But as I look back on these past few days, I was slowly hitting the wall. I'm delighted I went out for a run Wednesday night with Run Club and I know it was the best thing I could have done for myself at the time.
But what would have served me better would have been to be more mindful of how I scheduled myself and the choices I was making. This is an ongoing challenge for me.
It’s funny how we have to learn the same soul lessons over and over again. Even though it seems like we are going around in a circle, we are spiraling ever upward in gaining clarity, understanding and finding a path of acceptance and peace.
I am just beginning to allow the seeds of compassion for myself to blossom and acknowledge how much effort it takes for me to run. I'm finding that delicate balance between training and challenging myself and not pushing too hard. Running is my medicine and like any medicine must be used wisely so that the maximum benefit is achieved.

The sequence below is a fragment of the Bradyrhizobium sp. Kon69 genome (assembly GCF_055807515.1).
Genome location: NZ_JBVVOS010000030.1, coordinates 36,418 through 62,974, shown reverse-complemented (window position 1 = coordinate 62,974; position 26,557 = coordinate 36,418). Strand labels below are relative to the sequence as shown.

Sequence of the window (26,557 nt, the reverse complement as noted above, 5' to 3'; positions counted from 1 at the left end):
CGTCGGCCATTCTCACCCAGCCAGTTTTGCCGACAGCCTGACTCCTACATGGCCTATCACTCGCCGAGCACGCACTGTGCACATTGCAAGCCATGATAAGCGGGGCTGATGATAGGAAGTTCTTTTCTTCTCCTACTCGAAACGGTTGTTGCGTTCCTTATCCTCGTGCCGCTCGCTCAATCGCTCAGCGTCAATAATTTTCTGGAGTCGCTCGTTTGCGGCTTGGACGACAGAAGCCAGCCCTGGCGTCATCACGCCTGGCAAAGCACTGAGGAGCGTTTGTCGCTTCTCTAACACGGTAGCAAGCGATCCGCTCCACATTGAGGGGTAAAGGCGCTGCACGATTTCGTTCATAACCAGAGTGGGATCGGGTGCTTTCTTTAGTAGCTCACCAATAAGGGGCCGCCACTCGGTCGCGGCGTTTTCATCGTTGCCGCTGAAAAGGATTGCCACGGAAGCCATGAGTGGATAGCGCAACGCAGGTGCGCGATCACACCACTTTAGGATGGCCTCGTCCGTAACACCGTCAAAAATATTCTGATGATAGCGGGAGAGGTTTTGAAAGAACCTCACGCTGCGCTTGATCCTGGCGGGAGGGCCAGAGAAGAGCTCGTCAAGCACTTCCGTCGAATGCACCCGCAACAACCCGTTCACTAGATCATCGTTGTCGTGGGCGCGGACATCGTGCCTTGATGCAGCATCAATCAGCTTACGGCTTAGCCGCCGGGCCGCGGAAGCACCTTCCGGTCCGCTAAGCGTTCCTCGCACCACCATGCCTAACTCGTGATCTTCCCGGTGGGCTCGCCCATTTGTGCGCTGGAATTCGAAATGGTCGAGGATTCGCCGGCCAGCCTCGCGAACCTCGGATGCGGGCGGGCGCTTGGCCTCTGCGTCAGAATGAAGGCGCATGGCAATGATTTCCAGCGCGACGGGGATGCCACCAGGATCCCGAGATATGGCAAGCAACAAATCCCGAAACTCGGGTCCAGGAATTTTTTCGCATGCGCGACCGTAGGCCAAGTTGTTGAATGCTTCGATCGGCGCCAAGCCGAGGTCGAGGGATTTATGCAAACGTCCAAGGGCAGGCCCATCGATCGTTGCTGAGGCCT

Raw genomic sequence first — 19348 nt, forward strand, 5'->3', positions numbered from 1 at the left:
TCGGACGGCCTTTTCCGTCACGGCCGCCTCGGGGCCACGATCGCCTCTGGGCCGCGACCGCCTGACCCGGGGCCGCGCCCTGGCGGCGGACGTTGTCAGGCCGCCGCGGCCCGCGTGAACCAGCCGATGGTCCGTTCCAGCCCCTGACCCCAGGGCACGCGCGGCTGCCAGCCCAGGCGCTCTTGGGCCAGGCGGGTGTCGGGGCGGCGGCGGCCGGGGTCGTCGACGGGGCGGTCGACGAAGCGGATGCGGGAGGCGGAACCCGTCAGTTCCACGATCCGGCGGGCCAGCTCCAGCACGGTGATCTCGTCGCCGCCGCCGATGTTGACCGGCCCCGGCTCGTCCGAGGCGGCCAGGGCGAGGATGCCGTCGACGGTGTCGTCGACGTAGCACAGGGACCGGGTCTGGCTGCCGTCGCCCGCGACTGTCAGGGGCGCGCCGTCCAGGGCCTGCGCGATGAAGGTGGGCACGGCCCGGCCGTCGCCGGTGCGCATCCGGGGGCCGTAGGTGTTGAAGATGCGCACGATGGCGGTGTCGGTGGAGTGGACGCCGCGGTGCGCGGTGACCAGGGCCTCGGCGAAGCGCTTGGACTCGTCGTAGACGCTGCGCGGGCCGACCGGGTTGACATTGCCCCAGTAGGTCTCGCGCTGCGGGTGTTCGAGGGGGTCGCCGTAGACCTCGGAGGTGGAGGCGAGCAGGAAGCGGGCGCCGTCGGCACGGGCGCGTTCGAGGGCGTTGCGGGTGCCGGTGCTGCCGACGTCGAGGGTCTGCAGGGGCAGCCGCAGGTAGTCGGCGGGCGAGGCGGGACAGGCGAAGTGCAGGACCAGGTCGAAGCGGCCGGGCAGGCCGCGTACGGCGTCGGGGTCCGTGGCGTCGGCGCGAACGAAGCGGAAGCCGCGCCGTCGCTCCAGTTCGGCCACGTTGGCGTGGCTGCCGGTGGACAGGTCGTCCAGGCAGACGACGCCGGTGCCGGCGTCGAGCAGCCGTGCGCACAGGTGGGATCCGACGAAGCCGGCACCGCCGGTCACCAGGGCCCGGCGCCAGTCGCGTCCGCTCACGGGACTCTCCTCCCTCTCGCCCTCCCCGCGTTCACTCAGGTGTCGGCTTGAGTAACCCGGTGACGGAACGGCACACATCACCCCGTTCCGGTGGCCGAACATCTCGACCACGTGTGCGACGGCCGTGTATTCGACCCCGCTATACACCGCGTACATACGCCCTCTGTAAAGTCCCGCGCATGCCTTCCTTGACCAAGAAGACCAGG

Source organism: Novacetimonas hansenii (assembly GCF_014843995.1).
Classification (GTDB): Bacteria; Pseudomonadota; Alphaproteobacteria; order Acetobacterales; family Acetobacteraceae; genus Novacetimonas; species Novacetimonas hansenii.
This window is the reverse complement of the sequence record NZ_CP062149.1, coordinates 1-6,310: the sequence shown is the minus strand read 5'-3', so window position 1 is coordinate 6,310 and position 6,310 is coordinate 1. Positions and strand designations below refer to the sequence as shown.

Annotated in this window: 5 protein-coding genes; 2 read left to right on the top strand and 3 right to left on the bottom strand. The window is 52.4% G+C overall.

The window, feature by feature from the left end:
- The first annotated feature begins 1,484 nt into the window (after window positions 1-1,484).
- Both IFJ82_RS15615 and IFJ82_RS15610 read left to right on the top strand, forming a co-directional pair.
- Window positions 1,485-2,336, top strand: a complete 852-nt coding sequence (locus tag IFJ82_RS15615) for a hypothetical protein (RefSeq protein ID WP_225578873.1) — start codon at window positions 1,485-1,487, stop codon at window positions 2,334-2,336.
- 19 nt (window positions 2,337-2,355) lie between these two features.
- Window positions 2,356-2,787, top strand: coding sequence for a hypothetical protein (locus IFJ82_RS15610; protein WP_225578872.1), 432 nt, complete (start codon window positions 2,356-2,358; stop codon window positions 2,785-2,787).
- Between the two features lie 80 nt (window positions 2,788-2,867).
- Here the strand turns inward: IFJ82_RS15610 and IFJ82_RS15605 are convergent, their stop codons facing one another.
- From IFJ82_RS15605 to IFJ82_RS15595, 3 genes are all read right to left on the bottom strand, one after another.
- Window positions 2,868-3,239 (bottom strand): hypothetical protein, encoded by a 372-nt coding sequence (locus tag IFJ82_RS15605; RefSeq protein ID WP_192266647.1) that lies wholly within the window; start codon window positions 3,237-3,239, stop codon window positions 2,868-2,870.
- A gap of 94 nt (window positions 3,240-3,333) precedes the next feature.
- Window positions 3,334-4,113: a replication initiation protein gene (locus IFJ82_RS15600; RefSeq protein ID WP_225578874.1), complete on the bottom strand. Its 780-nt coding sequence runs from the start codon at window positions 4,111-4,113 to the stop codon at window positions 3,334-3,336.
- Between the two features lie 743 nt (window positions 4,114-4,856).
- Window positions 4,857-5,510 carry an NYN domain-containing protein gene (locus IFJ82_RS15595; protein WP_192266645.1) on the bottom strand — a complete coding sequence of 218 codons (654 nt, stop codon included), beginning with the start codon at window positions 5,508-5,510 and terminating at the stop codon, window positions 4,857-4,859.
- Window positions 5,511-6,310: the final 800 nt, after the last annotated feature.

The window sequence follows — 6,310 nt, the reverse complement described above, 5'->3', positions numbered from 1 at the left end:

Yesterday, during my massage treatment at Sollievo Massage and Bodywork, as I took time to unwind from the hectic pace of the last few weeks, I realized the devastating effects of polio and trauma on my body. I am more hopeful than ever on my healing journey with regular massage sessions that incorporate Zero Balancing as the sessions alleviate chronic pain, help to reset my nervous system and as I feel lighter and am no longer carrying the weight of all that happened to me. I feel more balanced and can breathe more deeply.
I am also keenly aware of the extent of my injuries and what I need to do to create an optimal healing environment. And that means setting goals and having a schedule that honors the process.
In order to heal you have to feel where you are hurt. And then bathe the wounds with the healing balms of compassion and loving kindness.
Nothing heals like a good old fashioned crying jag and when I got home after my session, I finally let my tears flow.
After the rain there's always a rainbow.